7/29/2019 | 3 MINUTE READ

Video: What is Directed Energy Deposition?

DED is an additive manufacturing process that builds features or parts in metal by placing material where needed.

Share

Facebook Share Icon LinkedIn Share Icon Twitter Share Icon Share by EMail icon Print Icon

Directed energy deposition (DED) is a metal additive manufacturing (AM) process in which there is no powder bed, but instead metal is precisely applied where it’s needed. I talked about DED with Tim Bell of Siemens, who was with BeAM when this video was filmed. Also seen here is Gene Granata of CGTech—hear him talk about simulation in DED in this related video.

Transcript:

Peter Zelinski, Additive Manufacturing
Directed Energy Deposition (DED) is a metal additive process often applied on the machine, very much like a CNC machine tool. That means it can use technology that aids CNC machining.

I recently had a conversation about an example of this simulation software.

Tim Bell, Siemens
We have a part in our booth today that has 11 million lines of G code. Parts about 11 inches in diameter, about 12 inches tall. It's a simulated rocket nozzle with a dual wall that allows structures inside of it. It's a very small part. If you go to the rocket engine manufacturers, they're going to want to build a very large one of these. It can easily be 500 million lines of code. Then it becomes very dicey.

Peter Zelinski  
How did you first recognize the value, the need for simulation?

Tim Bell  
We wrote a program; we didn't have simulation software; we drove the nozzle into the part at the end of the program. So the programmer didn't notice that, when he built the part, the very last line said ‘go back to Z zero.’ And that's what it tried to do. Had we had Vericut, we wouldn't have lost $20,000 – $30,000 in hardware and Lord knows how many hours of time we lost.

Peter Zelinski  
First, describe what Vericut is, simply from the machine tool world.

Gene Granata, CG Tech 
Vericut is a CNC software that takes the G-code file that Tim was just talking about, and using a digital twin of that machine, it simply executes the code. The machine kinematics are built-in.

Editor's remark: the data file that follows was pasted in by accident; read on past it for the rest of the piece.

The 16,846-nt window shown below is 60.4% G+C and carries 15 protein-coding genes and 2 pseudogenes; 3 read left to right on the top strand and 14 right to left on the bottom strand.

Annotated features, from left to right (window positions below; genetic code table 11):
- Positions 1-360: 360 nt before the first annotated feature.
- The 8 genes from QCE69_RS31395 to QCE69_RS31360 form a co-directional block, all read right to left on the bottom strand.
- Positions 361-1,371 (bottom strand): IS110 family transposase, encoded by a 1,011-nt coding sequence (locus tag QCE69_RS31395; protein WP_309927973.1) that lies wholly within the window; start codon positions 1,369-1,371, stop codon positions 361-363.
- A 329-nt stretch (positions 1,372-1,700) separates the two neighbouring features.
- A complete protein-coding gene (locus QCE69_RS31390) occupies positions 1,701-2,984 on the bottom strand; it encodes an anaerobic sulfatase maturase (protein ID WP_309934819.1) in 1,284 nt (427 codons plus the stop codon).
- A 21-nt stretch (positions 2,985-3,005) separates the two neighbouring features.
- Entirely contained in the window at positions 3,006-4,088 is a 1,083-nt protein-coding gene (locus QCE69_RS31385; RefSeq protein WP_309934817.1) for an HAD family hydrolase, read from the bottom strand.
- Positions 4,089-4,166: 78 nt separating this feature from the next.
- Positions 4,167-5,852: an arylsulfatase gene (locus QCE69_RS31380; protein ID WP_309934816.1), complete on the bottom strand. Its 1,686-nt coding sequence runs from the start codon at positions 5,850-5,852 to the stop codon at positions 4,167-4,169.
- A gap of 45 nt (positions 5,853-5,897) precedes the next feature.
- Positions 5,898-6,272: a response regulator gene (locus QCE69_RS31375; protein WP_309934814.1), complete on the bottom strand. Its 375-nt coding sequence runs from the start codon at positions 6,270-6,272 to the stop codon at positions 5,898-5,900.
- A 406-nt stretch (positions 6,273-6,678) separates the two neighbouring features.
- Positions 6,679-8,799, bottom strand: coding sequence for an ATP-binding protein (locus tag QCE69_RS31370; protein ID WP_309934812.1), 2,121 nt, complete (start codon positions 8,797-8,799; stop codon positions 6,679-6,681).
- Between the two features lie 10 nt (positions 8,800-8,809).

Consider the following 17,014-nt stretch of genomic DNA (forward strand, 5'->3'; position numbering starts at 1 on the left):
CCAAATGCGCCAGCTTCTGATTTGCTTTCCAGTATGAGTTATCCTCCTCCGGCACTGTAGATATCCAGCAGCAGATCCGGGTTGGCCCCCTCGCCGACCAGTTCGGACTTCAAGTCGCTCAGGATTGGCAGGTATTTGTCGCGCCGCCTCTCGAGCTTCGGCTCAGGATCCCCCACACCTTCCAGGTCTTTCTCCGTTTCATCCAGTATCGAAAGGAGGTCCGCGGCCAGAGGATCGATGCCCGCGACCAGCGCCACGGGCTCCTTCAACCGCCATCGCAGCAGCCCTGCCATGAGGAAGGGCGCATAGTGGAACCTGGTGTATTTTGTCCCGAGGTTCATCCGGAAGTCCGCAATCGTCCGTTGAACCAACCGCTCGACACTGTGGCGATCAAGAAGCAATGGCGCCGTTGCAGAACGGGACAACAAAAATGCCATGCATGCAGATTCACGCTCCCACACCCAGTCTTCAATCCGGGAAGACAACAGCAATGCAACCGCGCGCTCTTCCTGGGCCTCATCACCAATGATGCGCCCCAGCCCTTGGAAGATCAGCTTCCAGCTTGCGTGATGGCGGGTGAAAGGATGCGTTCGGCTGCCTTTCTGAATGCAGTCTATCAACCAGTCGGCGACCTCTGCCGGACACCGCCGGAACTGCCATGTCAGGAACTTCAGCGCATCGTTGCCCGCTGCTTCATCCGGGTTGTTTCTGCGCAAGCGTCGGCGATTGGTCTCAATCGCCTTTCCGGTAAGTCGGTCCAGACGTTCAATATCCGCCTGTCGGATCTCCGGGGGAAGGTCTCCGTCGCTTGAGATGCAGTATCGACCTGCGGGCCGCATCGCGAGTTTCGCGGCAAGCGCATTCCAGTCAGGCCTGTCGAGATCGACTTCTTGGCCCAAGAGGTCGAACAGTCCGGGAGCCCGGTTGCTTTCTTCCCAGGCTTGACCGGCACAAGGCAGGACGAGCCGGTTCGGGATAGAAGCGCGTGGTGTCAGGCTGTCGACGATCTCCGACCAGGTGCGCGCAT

Peter Zelinski  
CG Tech began adapting this for additive about how long ago?

Gene Granata  
Oh, I would say 10-15 years ago we started off into the light tape world and the tape lane technologies. In many ways, this technology that we're talking about with directed energy deposition is similar. It's got similar patterns and profiles in process sheet and controlling directions. So, not that big of a step for us. We've been in it for a long time.

Peter Zelinski  
Are there any particular challenges to realizing accurate simulation of a DED process?

Gene Granata  
When you're applying metal to a part and you're welding beads and laying tracks down, there are some differences and variances about how that material builds up, which is one of the biggest challenges a programmer has. As he's building a part, it's changing with every well bead you're attaching to it. So keeping track of where everything is and the more complex the part, the more challenging that is. As it builds, it will build at different rates, [and] there are different problems, problems completely unrelated in the subtractive world, that need to get incorporated into the simulation.

Peter Zelinski  
In addition to using simulation to validate the tool path or the deposition path, you're also using it to validate the parameters of the process. Talk about that a little bit.

Gene Granata  
In the additive world, the programmers got a whole new slew of codes that are controlling these high tech punches, like the laser, the wattage, the material flow, the gas flow, [and] how much has gone into the part; we call it a recipe of parameters. If the recipe is good, you'll get a good part and it'll build in a consistent way because you've got a program running around expecting it to build at a certain rate. If you don't build it fast enough, pretty soon you're getting farther and farther away from your work piece, and now material isn't sticking, and it's thinning out, and you have all kinds of problems with that. We're checking those parameters in Vericut so you know if you're within the guidelines for that particular metal. They could be different for different metals you're depositing as well. We can let programmers store that as a library and [it] helps them keep track of their process.

 

RELATED CONTENT


Resources